Defendant returned with a 2 x 4 board so that he could kill Pookie-Pookie. When the detectives asked why defendant intended to kill Pookie-Pookie, defendant responded, "Because he said he wanted to die." Defendant struck Pookie-Pookie several times in the head with the 2 x 4. He did not remember exactly how many times he hit him, but he believed it was more than 5 and fewer than 10. Defendant said that he threw the board away about 10 feet from Pookie-Pookie, inside the abandoned building. Referring to the board, defendant said, "The police never find it." Defendant surrendered to the New York police two years later.

The State also presented the testimony of Cuevas' sister, Blanca Nater. Nater testified that Cuevas lived in a house with three friends at North Avenue and Fairfield. Cuevas' share of the rent was $55. Cuevas supported himself through public assistance and food stamps. Nater saw Cuevas on May 7, 1992, when she took him to pick up his public assistance check. The check was for $155, of which defendant used $55 to pay his rent. Nater spoke to Cuevas briefly on May 8. He did not seem depressed on either occasion, and Nater testified that he was always happy.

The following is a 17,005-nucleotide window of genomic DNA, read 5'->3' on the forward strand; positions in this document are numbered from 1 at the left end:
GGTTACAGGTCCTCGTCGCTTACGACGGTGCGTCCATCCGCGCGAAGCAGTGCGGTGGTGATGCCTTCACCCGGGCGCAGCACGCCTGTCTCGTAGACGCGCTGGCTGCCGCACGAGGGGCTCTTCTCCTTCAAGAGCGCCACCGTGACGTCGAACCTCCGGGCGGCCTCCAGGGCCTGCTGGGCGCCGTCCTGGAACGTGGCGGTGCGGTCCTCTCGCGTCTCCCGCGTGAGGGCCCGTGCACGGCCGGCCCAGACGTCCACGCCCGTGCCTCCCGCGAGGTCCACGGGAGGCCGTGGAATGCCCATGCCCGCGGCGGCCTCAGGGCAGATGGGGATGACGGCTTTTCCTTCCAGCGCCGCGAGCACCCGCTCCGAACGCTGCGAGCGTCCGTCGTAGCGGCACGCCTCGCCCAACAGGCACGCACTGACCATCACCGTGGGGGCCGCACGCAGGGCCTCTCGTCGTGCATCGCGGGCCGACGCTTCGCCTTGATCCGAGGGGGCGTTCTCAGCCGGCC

Nater testified that Cuevas was HIV positive and had a drinking problem. He was receiving treatment for HIV at St. Mary Hospital and St. Elizabeth Hospital. Nater said that Cuevas' attitude was that he would have to deal with the HIV, and she never heard him say that he wanted to die because of it. Cuevas and Nater had made plans to go to their mother's house on May 10 to celebrate Mother's Day. On cross-examination, Nater indicated that ...